[Editor’s Note: When YouTube went live with its redesign in early December, it was the online video industry equivalent to the launch of a new iPhone. In other words, a very big deal. The following guest post was written by Doug Scott, President of OgilvyEntertainment, who shares his thoughts on how design changes to a site that delivers 88.2 billion videos a month will or won’t affect the online video industry. You can follow him on Twitter @DougScottOgilvy.]
Many people have recently asked me what I think of the YouTube redesign and if this will change the online video industry. Well, I have to say that although I find the design easy to use and intuitive, I am not sure that this is going to have much impact on the industry (it should however have a positive impact on YouTubes ad inventory and Googles stock price).
We are at a very interesting point in the history of video consumption. If you look at it through a programmer’s lens, there is an over-supply of content with a limited amount of time that we have to consume it. If you look at it from a consumer’s perspective, we are able to view content on a multitude of screens, when and how we want to but, for the most part, programmers are still offering us a linear viewing experience. And lastly, for the brand, there is the ability to not only target one’s audience but also tailor the message. But neither of those promises have been truly delivered, at least not to the extent that the brand is getting greater efficiency from their media, leading to an an increase in sales/leads.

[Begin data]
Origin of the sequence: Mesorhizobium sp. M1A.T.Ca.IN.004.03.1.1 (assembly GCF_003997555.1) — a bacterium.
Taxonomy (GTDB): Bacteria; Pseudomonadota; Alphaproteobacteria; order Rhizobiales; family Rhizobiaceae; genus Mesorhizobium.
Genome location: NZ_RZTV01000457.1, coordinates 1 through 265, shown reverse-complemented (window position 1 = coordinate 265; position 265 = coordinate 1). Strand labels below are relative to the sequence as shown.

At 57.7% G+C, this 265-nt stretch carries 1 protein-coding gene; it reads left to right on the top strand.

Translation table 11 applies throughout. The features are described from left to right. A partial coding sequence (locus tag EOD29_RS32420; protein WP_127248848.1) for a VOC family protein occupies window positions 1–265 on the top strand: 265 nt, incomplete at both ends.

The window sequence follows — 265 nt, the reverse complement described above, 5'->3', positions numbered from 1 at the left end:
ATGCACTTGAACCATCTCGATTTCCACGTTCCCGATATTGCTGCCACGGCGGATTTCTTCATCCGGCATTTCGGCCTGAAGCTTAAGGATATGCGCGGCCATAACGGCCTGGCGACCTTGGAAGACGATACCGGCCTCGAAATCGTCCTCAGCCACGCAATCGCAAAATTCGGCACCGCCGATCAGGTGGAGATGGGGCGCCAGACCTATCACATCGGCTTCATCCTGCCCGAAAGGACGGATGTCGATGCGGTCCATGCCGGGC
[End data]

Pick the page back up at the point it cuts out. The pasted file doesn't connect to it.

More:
In my point of view, the big opportunity for YouTube and other content distributors is to use technology as an enabler, to address the needs of all three parties involved in the entertainment transaction. If done properly, consumers will receive a richer, more meaningful experience, being delivered when, how and where they want it, brands will get a decicated, engaged audience, and distributors will be able to capture valuable data, which in the digital economy is the new currency.
Doug Scott is the President of OgilvyEntertainment, where he has, since June 2006, been developing and producing brand funded entertainment for clients, including The Business of Innovation for IBM, Digital Cribs for Cisco, The Invested Life for TD Ameritrade, and an animated series for Capri Sun. Before Ogilvy, Doug was co-founder of MATTER, where he developed and produced high visibility integrated marketing programs including Diddy Runs the City for Sean Combs, the Lohas Conference for Ford Motor Company and Blender Sessions concert series. Prior to MATTER, Doug was Executive Vice President, Marketing and Branded Entertainment Creative Director at Hypnotic where he developed the Chrysler Million Dollar Film Festival for Daimler Chrysler as well as programs for Reebok, Nintendo and Toyota.
8-Bit YouTube Logo by Graham Smith.